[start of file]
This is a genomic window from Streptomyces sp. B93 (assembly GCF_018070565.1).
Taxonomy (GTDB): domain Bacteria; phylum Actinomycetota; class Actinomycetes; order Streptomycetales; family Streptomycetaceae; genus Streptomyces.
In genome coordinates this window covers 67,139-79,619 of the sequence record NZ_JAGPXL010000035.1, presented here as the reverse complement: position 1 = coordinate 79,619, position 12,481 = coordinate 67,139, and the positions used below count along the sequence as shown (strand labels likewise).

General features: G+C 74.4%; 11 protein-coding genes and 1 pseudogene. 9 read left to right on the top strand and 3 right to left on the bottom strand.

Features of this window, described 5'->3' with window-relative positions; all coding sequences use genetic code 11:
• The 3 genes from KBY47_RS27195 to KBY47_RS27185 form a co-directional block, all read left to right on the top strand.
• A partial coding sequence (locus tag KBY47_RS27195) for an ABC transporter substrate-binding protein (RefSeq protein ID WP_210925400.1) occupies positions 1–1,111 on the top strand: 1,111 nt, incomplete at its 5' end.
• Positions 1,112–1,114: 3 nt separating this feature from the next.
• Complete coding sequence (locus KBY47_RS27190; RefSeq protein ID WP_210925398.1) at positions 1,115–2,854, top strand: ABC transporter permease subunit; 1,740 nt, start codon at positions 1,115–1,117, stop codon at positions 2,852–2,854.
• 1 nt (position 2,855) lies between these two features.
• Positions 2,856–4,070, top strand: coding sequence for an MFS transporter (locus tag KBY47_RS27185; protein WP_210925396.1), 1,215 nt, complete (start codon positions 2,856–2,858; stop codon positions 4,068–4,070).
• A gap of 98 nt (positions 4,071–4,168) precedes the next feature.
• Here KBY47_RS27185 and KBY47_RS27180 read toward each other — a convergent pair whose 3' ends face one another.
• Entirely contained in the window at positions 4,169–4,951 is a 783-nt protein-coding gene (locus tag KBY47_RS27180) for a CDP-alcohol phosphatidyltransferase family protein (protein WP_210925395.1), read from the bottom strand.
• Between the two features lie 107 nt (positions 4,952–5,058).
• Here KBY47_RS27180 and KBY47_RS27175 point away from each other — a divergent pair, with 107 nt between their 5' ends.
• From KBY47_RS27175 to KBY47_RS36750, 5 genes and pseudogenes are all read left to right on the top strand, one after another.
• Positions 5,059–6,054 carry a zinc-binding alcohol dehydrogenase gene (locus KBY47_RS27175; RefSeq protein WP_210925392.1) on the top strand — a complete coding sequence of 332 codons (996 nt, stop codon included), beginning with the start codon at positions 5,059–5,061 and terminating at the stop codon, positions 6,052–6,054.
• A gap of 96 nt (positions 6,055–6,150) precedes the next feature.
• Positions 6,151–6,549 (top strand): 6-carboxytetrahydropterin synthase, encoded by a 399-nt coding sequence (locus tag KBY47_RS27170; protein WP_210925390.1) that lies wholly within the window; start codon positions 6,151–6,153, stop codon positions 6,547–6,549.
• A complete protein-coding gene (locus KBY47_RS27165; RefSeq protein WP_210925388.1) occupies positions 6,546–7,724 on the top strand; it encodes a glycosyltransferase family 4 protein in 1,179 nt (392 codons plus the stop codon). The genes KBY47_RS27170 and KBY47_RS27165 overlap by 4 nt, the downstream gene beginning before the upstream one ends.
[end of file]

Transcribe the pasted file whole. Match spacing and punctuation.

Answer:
This is a genomic window from Streptomyces sp. B93 (assembly GCF_018070565.1).
Taxonomy (GTDB): domain Bacteria; phylum Actinomycetota; class Actinomycetes; order Streptomycetales; family Streptomycetaceae; genus Streptomyces.
In genome coordinates this window covers 67,139-79,619 of the sequence record NZ_JAGPXL010000035.1, presented here as the reverse complement: position 1 = coordinate 79,619, position 12,481 = coordinate 67,139, and the positions used below count along the sequence as shown (strand labels likewise).

General features: G+C 74.4%; 11 protein-coding genes and 1 pseudogene. 9 read left to right on the top strand and 3 right to left on the bottom strand.

Features of this window, described 5'->3' with window-relative positions; all coding sequences use genetic code 11:
• The 3 genes from KBY47_RS27195 to KBY47_RS27185 form a co-directional block, all read left to right on the top strand.
• A partial coding sequence (locus tag KBY47_RS27195) for an ABC transporter substrate-binding protein (RefSeq protein ID WP_210925400.1) occupies positions 1–1,111 on the top strand: 1,111 nt, incomplete at its 5' end.
• Positions 1,112–1,114: 3 nt separating this feature from the next.
• Complete coding sequence (locus KBY47_RS27190; RefSeq protein ID WP_210925398.1) at positions 1,115–2,854, top strand: ABC transporter permease subunit; 1,740 nt, start codon at positions 1,115–1,117, stop codon at positions 2,852–2,854.
• 1 nt (position 2,855) lies between these two features.
• Positions 2,856–4,070, top strand: coding sequence for an MFS transporter (locus tag KBY47_RS27185; protein WP_210925396.1), 1,215 nt, complete (start codon positions 2,856–2,858; stop codon positions 4,068–4,070).
• A gap of 98 nt (positions 4,071–4,168) precedes the next feature.
• Here KBY47_RS27185 and KBY47_RS27180 read toward each other — a convergent pair whose 3' ends face one another.
• Entirely contained in the window at positions 4,169–4,951 is a 783-nt protein-coding gene (locus tag KBY47_RS27180) for a CDP-alcohol phosphatidyltransferase family protein (protein WP_210925395.1), read from the bottom strand.
• Between the two features lie 107 nt (positions 4,952–5,058).
• Here KBY47_RS27180 and KBY47_RS27175 point away from each other — a divergent pair, with 107 nt between their 5' ends.
• From KBY47_RS27175 to KBY47_RS36750, 5 genes and pseudogenes are all read left to right on the top strand, one after another.
• Positions 5,059–6,054 carry a zinc-binding alcohol dehydrogenase gene (locus KBY47_RS27175; RefSeq protein WP_210925392.1) on the top strand — a complete coding sequence of 332 codons (996 nt, stop codon included), beginning with the start codon at positions 5,059–5,061 and terminating at the stop codon, positions 6,052–6,054.
• A gap of 96 nt (positions 6,055–6,150) precedes the next feature.
• Positions 6,151–6,549 (top strand): 6-carboxytetrahydropterin synthase, encoded by a 399-nt coding sequence (locus tag KBY47_RS27170; protein WP_210925390.1) that lies wholly within the window; start codon positions 6,151–6,153, stop codon positions 6,547–6,549.
• A complete protein-coding gene (locus KBY47_RS27165; RefSeq protein WP_210925388.1) occupies positions 6,546–7,724 on the top strand; it encodes a glycosyltransferase family 4 protein in 1,179 nt (392 codons plus the stop codon). The genes KBY47_RS27170 and KBY47_RS27165 overlap by 4 nt, the downstream gene beginning before the upstream one ends.